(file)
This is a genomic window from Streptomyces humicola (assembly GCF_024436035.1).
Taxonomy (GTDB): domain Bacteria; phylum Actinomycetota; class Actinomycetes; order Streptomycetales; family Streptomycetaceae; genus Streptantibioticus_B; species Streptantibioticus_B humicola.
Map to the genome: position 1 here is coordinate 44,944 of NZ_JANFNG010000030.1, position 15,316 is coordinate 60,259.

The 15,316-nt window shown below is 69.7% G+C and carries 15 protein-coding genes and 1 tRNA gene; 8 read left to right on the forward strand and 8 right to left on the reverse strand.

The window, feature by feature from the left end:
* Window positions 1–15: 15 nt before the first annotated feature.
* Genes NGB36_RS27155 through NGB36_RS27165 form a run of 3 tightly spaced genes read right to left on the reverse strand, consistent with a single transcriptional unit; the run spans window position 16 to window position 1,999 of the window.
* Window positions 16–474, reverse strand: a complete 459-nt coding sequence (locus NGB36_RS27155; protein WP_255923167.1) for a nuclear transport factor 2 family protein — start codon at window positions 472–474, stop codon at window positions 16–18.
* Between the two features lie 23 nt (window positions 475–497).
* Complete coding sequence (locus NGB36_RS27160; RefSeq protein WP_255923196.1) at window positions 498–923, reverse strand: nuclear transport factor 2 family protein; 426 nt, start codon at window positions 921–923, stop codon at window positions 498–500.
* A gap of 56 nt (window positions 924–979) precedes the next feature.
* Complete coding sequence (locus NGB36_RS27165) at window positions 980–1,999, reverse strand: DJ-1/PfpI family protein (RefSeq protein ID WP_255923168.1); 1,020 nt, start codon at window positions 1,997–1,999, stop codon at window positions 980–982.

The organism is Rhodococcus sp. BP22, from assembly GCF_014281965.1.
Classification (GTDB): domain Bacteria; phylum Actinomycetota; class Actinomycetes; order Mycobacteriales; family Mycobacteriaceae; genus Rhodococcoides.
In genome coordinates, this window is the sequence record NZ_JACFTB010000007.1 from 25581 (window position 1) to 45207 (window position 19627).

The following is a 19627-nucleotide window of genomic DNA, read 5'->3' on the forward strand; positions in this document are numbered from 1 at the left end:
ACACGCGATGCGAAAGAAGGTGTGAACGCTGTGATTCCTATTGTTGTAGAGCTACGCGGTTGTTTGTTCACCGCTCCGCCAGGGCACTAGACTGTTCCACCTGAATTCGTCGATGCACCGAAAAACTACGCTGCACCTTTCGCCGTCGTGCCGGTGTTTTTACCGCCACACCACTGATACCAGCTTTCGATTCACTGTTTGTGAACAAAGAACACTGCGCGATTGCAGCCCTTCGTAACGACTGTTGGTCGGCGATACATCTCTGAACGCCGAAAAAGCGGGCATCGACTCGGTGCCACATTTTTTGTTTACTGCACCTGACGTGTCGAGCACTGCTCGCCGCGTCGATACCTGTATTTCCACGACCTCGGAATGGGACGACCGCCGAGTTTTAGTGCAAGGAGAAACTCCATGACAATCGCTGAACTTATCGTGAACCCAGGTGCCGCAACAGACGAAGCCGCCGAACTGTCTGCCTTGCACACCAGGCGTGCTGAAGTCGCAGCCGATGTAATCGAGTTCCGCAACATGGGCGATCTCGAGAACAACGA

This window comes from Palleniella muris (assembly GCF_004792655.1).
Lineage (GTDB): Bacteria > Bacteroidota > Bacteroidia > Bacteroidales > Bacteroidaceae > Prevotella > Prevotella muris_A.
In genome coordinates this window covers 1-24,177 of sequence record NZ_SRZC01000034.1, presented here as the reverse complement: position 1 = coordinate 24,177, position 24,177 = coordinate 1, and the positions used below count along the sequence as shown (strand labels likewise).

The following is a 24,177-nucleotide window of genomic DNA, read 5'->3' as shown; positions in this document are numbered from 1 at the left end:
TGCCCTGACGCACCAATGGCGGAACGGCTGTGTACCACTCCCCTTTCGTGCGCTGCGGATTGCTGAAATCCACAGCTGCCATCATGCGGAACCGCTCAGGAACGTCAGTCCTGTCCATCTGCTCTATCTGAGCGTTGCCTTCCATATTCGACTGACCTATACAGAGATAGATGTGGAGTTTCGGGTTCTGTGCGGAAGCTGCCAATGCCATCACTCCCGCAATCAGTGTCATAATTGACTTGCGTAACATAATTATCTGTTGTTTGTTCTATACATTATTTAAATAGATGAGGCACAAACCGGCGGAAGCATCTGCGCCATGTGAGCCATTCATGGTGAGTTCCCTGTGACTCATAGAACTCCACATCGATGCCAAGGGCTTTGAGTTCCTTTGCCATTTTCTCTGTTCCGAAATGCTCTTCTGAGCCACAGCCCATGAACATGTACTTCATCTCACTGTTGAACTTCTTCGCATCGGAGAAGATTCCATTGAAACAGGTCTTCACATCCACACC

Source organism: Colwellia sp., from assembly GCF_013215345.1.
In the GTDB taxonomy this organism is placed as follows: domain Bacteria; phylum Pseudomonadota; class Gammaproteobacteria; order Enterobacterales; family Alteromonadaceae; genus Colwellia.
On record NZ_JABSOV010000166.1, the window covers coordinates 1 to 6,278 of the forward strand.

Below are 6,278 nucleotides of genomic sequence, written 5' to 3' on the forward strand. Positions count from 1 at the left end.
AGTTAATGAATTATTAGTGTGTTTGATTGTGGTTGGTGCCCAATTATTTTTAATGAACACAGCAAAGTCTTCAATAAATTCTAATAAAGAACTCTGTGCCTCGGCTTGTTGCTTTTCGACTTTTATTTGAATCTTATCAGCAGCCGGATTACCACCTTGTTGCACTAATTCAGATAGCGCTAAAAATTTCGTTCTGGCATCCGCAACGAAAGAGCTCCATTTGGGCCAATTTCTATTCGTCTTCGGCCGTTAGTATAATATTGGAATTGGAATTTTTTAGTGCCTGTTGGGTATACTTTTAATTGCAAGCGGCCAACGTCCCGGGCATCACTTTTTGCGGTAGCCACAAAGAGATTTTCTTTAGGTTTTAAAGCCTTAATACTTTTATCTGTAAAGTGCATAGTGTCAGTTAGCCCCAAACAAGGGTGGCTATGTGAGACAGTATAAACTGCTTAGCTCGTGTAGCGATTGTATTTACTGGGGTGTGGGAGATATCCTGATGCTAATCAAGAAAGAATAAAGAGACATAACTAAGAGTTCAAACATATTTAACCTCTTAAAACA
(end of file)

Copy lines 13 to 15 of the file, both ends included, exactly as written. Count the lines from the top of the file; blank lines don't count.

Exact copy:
The organism is Rhodococcus sp. BP22, from assembly GCF_014281965.1.
Classification (GTDB): domain Bacteria; phylum Actinomycetota; class Actinomycetes; order Mycobacteriales; family Mycobacteriaceae; genus Rhodococcoides.
In genome coordinates, this window is the sequence record NZ_JACFTB010000007.1 from 25581 (window position 1) to 45207 (window position 19627).